Despite the urgency of its language, and enthusiasm for early action, the joint statement is surprisingly silent on the calls in Glasgow for tougher country emissions targets. It ignores a call in the draft conference declaration, currently being circulated, for a revision of those nationally declared contributions (NDCs) next year; and it blindsides the pleas of some developing countries most at risk from climate change for annual reviews.
Instead, the joint statement simply remarks that ”both countries” will submit pledges on their 2035 emissions “in 2025.” Since the U.S. delegation has already indicated its support for annual NDC updates, this must reflect the known reluctance of Chinese chief negotiator Xie Zhenhua to make what he sees as token gestures on targets.
Many described the joint statement as a surprise. Perhaps more curious, however, was the timing — just before the close of the conference, rather at the beginning when it could have set the tone for the wider negotiations.
Most observers presume the odd timing arose because China wanted first to see clarity in the U.S. commitment with the passage into law of Joe Biden’s trillion-dollar infrastructure budget. It includes money for many green energy projects and was finally passed by Congress after a long delay last Friday.
Still, the statement seems to represent an attempt to return to the harmonious relations on climate between China and the U.S. that characterized the later years of the Obama administration. The high moment was in 2014, when the two nations agreed to a bilateral accord on jointly curtailing greenhouse gas emissions, with China for the first time promising to peak emissions by 2030. Climate diplomats say that deal opened the door to the global agreement in Paris the following year. Optimists hope the urgency in the latest joint statement will be catching, and that the dialogues on the nitty-gritty of technology and regulation could be just as important as emissions targets.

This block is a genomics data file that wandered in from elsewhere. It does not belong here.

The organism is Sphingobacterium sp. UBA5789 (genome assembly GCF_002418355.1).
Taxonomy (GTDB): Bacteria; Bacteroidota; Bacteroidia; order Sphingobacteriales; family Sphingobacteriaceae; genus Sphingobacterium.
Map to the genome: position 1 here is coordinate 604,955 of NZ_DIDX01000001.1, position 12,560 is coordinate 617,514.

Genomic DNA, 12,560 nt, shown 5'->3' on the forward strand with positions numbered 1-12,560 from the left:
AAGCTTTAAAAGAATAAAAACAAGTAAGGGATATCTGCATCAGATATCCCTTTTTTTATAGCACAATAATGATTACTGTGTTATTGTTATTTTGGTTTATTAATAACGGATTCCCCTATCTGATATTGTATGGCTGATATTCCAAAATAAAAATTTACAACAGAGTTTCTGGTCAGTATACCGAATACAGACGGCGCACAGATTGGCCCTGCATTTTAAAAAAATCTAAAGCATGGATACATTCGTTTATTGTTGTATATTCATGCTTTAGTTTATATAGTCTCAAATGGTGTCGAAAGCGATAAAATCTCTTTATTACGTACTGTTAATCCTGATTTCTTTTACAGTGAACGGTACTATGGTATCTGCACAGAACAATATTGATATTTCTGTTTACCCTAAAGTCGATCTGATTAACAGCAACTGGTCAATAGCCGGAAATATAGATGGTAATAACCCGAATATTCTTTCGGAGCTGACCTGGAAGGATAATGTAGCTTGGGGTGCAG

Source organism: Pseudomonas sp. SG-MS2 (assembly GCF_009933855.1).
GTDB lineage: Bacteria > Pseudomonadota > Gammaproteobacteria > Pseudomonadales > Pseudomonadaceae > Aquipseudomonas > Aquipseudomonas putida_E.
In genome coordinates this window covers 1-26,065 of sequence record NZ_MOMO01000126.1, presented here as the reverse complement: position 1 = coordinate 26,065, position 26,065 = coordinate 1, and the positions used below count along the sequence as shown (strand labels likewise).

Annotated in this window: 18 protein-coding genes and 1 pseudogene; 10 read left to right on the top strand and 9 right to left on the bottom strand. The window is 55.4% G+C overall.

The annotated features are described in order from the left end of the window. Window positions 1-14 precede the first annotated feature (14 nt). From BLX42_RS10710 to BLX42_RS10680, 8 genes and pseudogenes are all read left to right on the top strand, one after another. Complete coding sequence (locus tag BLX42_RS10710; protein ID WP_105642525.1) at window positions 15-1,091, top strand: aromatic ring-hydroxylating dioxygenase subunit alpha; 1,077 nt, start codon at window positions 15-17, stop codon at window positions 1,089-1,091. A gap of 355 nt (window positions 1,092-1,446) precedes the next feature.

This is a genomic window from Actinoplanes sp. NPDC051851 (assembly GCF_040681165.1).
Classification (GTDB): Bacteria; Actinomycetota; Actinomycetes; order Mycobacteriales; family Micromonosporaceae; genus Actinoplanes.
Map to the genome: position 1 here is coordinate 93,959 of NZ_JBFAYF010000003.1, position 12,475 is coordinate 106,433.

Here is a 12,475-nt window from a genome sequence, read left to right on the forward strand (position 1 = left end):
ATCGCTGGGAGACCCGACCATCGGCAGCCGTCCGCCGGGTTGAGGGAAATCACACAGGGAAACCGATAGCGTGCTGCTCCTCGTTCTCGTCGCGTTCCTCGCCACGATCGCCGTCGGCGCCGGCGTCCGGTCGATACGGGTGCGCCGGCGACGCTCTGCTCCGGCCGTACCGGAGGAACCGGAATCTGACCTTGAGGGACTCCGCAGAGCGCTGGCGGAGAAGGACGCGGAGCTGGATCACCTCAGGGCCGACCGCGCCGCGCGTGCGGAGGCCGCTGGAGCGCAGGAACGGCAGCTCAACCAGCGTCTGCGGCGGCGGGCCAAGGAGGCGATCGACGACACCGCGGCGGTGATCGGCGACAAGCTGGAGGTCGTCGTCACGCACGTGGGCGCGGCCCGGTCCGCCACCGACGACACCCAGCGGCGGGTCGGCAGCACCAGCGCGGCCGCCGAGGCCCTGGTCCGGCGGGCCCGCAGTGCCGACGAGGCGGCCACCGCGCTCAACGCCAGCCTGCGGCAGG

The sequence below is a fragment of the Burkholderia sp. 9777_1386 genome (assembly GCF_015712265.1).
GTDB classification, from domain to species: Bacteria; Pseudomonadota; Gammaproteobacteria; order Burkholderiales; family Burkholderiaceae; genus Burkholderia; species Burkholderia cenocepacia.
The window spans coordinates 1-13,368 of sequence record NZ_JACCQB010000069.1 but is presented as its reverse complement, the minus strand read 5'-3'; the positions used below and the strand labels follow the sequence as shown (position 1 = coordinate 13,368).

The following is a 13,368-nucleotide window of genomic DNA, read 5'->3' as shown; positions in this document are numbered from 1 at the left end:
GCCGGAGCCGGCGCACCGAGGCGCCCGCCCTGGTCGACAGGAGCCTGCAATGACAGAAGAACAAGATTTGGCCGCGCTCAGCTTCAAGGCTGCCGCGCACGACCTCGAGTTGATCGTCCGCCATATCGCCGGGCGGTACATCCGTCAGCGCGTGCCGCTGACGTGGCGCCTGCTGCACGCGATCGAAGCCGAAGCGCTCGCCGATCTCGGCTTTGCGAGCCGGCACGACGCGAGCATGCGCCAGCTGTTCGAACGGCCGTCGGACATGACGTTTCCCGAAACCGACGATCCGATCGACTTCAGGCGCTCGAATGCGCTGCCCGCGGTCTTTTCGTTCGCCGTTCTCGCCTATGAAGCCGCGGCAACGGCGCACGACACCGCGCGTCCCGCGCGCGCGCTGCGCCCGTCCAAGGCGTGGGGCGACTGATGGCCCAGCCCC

“They have used stronger language than they’ve used before on the climate crisis,” said Aubrey Webson of Antigua and Barbuda, who chairs the 37-strong Alliance of Small Island States. “I think it will be helpful in making other countries come to the table quicker.”
Away from the bilateral deal of the Big Two, there was one important new announcement Wednesday: the launch of the Beyond Oil and Gas Alliance. Headed by Denmark and Costa Rica, it is the world’s first agreement to stop drilling and keep oil and gas in the ground. As yet it only has a handful of signatories — notably nuclear-powered France and hydro-powered Quebec. But it is an embarrassment in particular for British hosts, who are still issuing licenses for new oil exploration in the North Sea and declined to join.
Meanwhile, delegates report slow progress in negotiations. In particular, there are no reported breakthroughs on the crucial finance packages that will help developing nations to reduce their emissions, adapt to climate change, and receive compensation for the “loss and damage” resulting from it.
This continuing stand-off largely explains the muted response to the draft of a final conference statement circulated on Wednesday by the British hosts. “It needs to be strengthened,” said Webson. “We won’t get the ambition on emissions we need for 1.5 C if we don’t scale up the provision of finance.”
For many developing nations, existing commitments are conditional on receiving finance for the investment needed to reduce their emissions — for instance by shutting coal plants early. Those nations include India. The country’s media are reporting that its conference promise to start working towards net-zero emissions by 2070 may be dependent on up to a trillion dollars in climate finance.
Leaving aside finance issues, most environmentalists in Glasgow are quietly pleased by the draft text, however: For saying unambiguously that the goal is now to limit warming to 1.5 degrees C; for saying that requires emissions cuts of 45 percent by 2030; for mentioning the “c word” — that is, the need to phase out coal; and for committing countries to early upgrading of their NDCs.
As delegates prepare for overnight meetings to finalize the details, all eyes will be on whether these key provisions, along with commitments of more money, make it to the final agreed text.